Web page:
Some asylum seekers came to Hong Kong 10 years ago and still haven't had their protection claims assessed. —Mark Sutherland
WASHINGTON — The criminal case against Edward Snowden could turn into a prolonged legal battle before the former contractor who says he revealed two highly classified surveillance programs ever appears in a U.S. courtroom to answer espionage charges.
A formal extradition request to bring Snowden to the United States from Hong Kong could drag through appeal courts for years and would pit Beijing against Washington at a time China tries to deflect U.S. accusations that it carries out extensive surveillance on American government and commercial operations.
The U.S. has contacted authorities in Hong Kong to seek Snowden's extradition, the spokeswoman for the National Security Council, Caitlin Hayden, said Saturday in a statement. She referred questions about the details of the request to the Justice Department. The NSC advises the president on national security.
The Hong Kong government had no immediate reaction to the charges against Snowden, a former National Security Agency contractor who admitted providing information to the news media about the programs. Police Commissioner Andy Tsang told reporters only that the case would be dealt with according to the law. A police statement said it was "inappropriate" for the police to comment on the case.
A one-page criminal complaint against Snowden was unsealed Friday in federal court in Alexandria, Va., part of the Eastern District of Virginia where his former employer, government contractor Booz Allen Hamilton, is headquartered, in McLean. He is charged with unauthorized communication of national defense information, willful communication of classified communications intelligence information and theft of government property. The first two are under the Espionage Act and each of the three crimes carries a maximum sentence of 10 years in prison on conviction.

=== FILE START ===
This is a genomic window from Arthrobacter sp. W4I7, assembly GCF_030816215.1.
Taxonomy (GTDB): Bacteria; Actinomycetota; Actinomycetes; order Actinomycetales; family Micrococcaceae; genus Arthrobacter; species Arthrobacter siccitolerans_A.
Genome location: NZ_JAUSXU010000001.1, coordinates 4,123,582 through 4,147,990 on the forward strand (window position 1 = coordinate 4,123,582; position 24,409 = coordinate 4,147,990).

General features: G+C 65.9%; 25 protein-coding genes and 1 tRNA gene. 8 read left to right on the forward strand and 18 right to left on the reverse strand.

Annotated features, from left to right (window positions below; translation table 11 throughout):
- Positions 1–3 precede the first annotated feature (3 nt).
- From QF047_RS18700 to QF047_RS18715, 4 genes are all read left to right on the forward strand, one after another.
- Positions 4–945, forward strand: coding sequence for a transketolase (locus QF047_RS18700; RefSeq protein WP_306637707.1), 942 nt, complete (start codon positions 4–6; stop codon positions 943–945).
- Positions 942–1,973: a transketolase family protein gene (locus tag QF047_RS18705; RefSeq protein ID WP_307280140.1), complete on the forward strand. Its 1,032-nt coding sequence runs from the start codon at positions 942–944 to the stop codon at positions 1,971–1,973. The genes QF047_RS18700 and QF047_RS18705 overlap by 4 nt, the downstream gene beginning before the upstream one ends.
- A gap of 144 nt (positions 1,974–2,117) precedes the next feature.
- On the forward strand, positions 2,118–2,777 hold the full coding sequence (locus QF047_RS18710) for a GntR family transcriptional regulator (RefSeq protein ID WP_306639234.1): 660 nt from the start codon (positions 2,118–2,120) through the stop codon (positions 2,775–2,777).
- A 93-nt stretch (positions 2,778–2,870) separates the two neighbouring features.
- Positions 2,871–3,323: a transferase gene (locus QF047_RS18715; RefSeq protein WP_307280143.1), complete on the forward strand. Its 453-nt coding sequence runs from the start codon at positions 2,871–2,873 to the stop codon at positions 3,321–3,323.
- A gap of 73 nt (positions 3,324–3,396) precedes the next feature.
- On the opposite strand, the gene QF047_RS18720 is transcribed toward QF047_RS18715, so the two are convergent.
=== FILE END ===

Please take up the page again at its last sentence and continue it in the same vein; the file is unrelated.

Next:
The complaint is dated June 14, five days after Snowden's name first surfaced as the person who had leaked to the news media that the NSA, in two highly classified surveillance programs, gathered telephone and Internet records to ferret out terror plots.
Snowden told the South China Morning Post in an interview published Saturday on its website that he hoped to stay in the autonomous region of China because he has faith in "the courts and people of Hong Kong to decide my fate."
A prominent former politician in Hong Kong, Martin Lee, the founding chairman of the Democratic Party, said he doubted whether Beijing would intervene yet.
"Beijing would only intervene according to my understanding at the last stage. If the magistrate said there is enough to extradite, then Mr. Snowden can then appeal," he said.
Lee said Beijing could then decide at the end of the appeal process if it wanted Snowden extradited or not.
If formal extradition is pursued, Snowden could contest it on grounds of political persecution.
Hong Kong lawyer Mark Sutherland said that the filing of a refugee, torture or inhuman punishment claim acts as an automatic bar on any extradition proceedings until those claims can be assessed.